How Russia liberated the Balkans

Lev Lagorio. The repulsion of the Bajazet fortress assault June 8, 1877 (1891)

Lev Lagorio. The repulsion of the Bajazet fortress assault June 8, 1877 (1891)

Central Military Historical Museum of Artillery, Engineers and Signal Corps, St. Petersburg, Russia
The Russia's victory over the Turks gave it influence over the Balkans and direct access to the Mediterranean. But the British, as so often happened, spoiled the party.

“Christians are being exterminated by the tens and hundreds of thousands, uprooted and wiped from the face of the Earth. Sisters are dishonored in front of their dying brothers, infant children are tossed up and caught on a bayonet in front of their mothers; villages are being destroyed, churches smashed to splinters,” is Fyodor Dostoevsky’s emotionally charged reaction to the Turks’ brutal suppression of the Bulgarian uprising in April 1876.

Konstantin Makovsky. The Bulgarian Martyresses (1877)

By the late 19th century, the Ottoman Empire was a shadow of its former power and glory. Although they were not yet officially recognized worldwide, the vassal states of Romania, Serbia, and Montenegro were already de facto independent of the sultans. The Bulgarians, however, were less fortunate. Living in the immediate vicinity of the heart of the Sublime Porte (as the Ottoman court at Istanbul was known), they were unable to resurrect their state, and all attempts at liberation were bloodily and violently suppressed.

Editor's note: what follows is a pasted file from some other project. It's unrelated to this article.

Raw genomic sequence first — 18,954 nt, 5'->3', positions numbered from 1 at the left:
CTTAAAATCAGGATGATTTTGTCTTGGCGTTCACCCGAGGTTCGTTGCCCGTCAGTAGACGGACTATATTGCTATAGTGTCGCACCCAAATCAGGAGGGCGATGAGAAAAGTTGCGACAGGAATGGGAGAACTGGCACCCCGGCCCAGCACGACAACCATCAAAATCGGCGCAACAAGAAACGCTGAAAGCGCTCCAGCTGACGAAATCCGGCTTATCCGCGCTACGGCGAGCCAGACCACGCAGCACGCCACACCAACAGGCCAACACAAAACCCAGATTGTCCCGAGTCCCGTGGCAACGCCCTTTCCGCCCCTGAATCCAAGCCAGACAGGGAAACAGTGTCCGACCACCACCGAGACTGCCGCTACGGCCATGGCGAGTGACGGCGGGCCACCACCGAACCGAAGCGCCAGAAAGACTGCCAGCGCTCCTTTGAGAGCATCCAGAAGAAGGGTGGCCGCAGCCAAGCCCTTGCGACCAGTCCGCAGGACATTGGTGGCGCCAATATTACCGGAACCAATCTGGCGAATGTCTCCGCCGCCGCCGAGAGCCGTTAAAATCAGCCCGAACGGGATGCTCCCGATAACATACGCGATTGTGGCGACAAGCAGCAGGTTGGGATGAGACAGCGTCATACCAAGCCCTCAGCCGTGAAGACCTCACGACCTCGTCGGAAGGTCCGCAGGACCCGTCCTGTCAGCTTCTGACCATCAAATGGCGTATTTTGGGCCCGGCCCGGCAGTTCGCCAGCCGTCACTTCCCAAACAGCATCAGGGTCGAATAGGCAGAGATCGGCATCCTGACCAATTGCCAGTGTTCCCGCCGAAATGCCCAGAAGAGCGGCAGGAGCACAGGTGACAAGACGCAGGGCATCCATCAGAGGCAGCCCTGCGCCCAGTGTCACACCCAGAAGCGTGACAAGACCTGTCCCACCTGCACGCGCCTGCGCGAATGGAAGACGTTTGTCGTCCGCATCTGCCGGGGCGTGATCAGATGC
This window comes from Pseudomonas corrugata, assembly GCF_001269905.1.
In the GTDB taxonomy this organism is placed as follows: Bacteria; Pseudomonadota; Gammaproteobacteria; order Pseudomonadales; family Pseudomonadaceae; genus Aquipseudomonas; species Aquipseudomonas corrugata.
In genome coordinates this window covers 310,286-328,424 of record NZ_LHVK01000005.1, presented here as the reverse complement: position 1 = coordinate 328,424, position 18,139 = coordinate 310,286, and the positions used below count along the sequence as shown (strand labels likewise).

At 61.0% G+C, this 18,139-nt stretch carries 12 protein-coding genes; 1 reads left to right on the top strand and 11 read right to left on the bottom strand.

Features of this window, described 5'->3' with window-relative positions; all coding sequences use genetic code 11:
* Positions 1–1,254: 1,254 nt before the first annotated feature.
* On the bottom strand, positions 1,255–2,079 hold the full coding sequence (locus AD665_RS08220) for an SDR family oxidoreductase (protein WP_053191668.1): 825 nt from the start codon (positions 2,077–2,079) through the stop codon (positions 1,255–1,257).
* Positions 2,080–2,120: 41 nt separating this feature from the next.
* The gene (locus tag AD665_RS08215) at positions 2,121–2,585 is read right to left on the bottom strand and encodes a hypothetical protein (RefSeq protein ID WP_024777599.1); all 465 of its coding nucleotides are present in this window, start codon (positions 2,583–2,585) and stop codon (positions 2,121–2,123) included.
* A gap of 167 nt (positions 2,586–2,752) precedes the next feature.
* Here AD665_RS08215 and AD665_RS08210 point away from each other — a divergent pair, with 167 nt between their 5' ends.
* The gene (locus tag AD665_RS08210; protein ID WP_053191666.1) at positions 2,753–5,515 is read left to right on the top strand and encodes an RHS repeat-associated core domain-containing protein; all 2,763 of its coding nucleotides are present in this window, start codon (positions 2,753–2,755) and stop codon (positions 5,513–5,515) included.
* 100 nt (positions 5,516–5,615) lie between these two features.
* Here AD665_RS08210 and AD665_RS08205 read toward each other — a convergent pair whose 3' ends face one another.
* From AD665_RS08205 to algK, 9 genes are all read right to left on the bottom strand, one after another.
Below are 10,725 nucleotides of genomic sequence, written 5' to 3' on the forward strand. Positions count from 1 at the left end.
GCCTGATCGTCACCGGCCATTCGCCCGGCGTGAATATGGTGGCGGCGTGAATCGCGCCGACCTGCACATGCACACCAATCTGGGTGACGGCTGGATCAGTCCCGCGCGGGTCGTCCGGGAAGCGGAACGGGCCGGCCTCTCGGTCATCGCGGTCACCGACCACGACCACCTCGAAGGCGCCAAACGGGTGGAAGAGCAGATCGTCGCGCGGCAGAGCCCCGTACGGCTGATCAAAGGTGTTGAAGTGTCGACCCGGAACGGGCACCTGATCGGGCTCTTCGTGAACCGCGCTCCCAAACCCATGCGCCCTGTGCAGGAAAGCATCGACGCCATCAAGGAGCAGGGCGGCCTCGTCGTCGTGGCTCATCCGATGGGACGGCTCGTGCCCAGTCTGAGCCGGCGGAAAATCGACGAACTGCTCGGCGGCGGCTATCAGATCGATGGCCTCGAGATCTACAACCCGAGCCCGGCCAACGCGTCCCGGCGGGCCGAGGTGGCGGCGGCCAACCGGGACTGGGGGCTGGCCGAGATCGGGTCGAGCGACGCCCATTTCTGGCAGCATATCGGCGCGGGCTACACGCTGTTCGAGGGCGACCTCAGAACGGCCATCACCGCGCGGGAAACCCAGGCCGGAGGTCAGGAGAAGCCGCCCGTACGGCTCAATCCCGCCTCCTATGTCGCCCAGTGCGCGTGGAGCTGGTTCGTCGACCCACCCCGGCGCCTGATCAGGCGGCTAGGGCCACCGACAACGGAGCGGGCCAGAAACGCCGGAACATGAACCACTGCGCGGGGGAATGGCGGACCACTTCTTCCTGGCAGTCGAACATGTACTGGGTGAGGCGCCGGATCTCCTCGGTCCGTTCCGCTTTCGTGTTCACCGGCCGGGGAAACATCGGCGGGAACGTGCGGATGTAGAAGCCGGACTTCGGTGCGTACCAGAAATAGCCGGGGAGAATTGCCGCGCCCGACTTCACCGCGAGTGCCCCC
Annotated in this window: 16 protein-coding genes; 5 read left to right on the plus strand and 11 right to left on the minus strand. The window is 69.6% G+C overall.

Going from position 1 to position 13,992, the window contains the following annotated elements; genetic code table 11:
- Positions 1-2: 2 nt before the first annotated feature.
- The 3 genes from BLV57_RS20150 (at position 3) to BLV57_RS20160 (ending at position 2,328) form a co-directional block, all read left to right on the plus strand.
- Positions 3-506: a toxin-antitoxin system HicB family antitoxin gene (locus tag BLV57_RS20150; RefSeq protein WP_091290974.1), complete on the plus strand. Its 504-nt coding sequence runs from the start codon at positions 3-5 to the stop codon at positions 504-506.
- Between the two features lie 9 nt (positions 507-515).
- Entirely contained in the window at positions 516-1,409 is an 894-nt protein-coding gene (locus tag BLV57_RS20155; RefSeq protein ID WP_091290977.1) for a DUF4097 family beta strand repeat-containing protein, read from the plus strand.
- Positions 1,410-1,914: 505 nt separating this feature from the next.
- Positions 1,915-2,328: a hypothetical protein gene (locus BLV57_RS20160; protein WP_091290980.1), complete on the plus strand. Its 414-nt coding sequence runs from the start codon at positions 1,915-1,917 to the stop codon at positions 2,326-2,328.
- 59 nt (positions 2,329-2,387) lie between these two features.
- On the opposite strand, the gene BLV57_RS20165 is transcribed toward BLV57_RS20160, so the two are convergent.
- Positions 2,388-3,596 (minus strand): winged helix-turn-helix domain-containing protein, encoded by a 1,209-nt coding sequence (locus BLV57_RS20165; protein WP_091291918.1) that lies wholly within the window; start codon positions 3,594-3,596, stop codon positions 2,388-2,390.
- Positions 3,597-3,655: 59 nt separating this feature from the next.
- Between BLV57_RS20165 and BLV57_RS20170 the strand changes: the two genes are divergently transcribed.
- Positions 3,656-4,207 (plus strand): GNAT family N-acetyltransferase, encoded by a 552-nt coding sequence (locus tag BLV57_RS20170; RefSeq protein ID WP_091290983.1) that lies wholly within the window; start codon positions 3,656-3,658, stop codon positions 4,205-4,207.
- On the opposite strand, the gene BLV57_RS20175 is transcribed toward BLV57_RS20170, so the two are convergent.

Antoniy Piotrowski. The Batak Massacre (1889)

The cruelty meted out to the Bulgarians provoked a wave of indignation around the world, including in the Russian Empire. When, in October 1876, Serbia and Montenegro declared war on the Ottoman Empire, more than 5,000 Russian volunteers set off to fight the Turks. “The landowner, the peasant, the retired soldier, the officer all went to war, where Russian blood was spilled on top of the blood of our Serb brothers,” wrote an unnamed contemporary of those events. (S. Kochukov. A Russian Soldier in the Balkan Crisis of the mid-1870s. Saratov, 2011.) The war, however, ended in defeat for the allies.

Arrival of Russian volunteers at Semendria, Serbia. The Graphic, Sept. 30, 1876

The following year, Russia officially began to wage war against the Turks. The driving force was not the state authorities, but the public, which literally forced Tsar Alexander II to fulfill his moral duty to the fraternal people of the Balkans and punish the cruel Turks. “To war! We are stronger than everyone!” exhorted that selfsame Dostoevsky.

A detachment of Don Kossaks in front of Emperor's residence in Ploiești, Romania.

On April 24, 1877, a 200,000-strong Russian army, together with six Bulgarian volunteer units, entered allied Romania with a view to crossing the Danube into Ottoman Bulgaria. “To wrest Bulgaria from the arms of the Turks, who have committed so many atrocities in this country,” is how the war objective was formulated in official documents of the Russian General Staff. (The Russo-Turkish War: The Russian and Bulgarian Viewpoint. 1877-1878. Collection of Memoirs. Moscow, 2017)